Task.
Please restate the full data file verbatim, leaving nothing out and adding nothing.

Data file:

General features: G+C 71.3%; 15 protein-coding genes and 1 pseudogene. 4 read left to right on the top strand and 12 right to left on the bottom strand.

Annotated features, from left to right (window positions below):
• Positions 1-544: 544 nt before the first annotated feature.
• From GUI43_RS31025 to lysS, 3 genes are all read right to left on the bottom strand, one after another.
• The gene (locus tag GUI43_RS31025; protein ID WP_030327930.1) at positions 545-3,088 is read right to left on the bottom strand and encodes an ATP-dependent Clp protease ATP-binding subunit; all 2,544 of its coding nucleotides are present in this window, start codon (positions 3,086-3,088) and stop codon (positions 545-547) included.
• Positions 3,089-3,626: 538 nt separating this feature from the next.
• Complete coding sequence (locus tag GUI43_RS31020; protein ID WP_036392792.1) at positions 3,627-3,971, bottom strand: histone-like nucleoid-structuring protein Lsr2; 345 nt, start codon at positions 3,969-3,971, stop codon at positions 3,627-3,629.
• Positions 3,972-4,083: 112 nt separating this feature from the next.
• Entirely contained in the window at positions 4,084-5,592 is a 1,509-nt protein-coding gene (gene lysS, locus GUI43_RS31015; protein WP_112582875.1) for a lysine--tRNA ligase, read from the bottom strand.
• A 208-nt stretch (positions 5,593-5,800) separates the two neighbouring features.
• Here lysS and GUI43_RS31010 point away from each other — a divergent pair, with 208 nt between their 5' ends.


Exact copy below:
General features: G+C 71.3%; 15 protein-coding genes and 1 pseudogene. 4 read left to right on the top strand and 12 right to left on the bottom strand.

Annotated features, from left to right (window positions below):
• Positions 1-544: 544 nt before the first annotated feature.
• From GUI43_RS31025 to lysS, 3 genes are all read right to left on the bottom strand, one after another.
• The gene (locus tag GUI43_RS31025; protein ID WP_030327930.1) at positions 545-3,088 is read right to left on the bottom strand and encodes an ATP-dependent Clp protease ATP-binding subunit; all 2,544 of its coding nucleotides are present in this window, start codon (positions 3,086-3,088) and stop codon (positions 545-547) included.
• Positions 3,089-3,626: 538 nt separating this feature from the next.
• Complete coding sequence (locus tag GUI43_RS31020; protein ID WP_036392792.1) at positions 3,627-3,971, bottom strand: histone-like nucleoid-structuring protein Lsr2; 345 nt, start codon at positions 3,969-3,971, stop codon at positions 3,627-3,629.
• Positions 3,972-4,083: 112 nt separating this feature from the next.
• Entirely contained in the window at positions 4,084-5,592 is a 1,509-nt protein-coding gene (gene lysS, locus GUI43_RS31015; protein WP_112582875.1) for a lysine--tRNA ligase, read from the bottom strand.
• A 208-nt stretch (positions 5,593-5,800) separates the two neighbouring features.
• Here lysS and GUI43_RS31010 point away from each other — a divergent pair, with 208 nt between their 5' ends.